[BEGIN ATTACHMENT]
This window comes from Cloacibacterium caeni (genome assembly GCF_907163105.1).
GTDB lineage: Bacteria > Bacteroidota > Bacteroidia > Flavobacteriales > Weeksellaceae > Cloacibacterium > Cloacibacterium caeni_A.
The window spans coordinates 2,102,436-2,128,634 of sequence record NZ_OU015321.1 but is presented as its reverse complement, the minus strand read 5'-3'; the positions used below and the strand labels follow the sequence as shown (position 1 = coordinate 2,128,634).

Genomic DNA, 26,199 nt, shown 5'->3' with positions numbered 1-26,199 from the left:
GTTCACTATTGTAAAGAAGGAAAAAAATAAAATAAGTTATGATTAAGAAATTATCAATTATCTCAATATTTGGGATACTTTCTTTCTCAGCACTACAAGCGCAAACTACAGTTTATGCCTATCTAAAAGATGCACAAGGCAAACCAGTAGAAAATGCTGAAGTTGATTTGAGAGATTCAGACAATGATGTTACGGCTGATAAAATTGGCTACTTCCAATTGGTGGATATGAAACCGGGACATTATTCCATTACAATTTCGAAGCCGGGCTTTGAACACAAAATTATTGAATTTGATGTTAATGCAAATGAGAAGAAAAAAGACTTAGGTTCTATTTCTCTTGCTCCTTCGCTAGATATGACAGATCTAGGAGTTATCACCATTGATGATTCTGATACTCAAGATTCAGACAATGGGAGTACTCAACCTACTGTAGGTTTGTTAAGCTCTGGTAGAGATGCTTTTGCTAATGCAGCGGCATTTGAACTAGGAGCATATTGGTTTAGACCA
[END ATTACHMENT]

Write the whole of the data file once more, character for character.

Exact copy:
This window comes from Cloacibacterium caeni (genome assembly GCF_907163105.1).
GTDB lineage: Bacteria > Bacteroidota > Bacteroidia > Flavobacteriales > Weeksellaceae > Cloacibacterium > Cloacibacterium caeni_A.
The window spans coordinates 2,102,436-2,128,634 of sequence record NZ_OU015321.1 but is presented as its reverse complement, the minus strand read 5'-3'; the positions used below and the strand labels follow the sequence as shown (position 1 = coordinate 2,128,634).

Genomic DNA, 26,199 nt, shown 5'->3' with positions numbered 1-26,199 from the left:
GTTCACTATTGTAAAGAAGGAAAAAAATAAAATAAGTTATGATTAAGAAATTATCAATTATCTCAATATTTGGGATACTTTCTTTCTCAGCACTACAAGCGCAAACTACAGTTTATGCCTATCTAAAAGATGCACAAGGCAAACCAGTAGAAAATGCTGAAGTTGATTTGAGAGATTCAGACAATGATGTTACGGCTGATAAAATTGGCTACTTCCAATTGGTGGATATGAAACCGGGACATTATTCCATTACAATTTCGAAGCCGGGCTTTGAACACAAAATTATTGAATTTGATGTTAATGCAAATGAGAAGAAAAAAGACTTAGGTTCTATTTCTCTTGCTCCTTCGCTAGATATGACAGATCTAGGAGTTATCACCATTGATGATTCTGATACTCAAGATTCAGACAATGGGAGTACTCAACCTACTGTAGGTTTGTTAAGCTCTGGTAGAGATGCTTTTGCTAATGCAGCGGCATTTGAACTAGGAGCATATTGGTTTAGACCA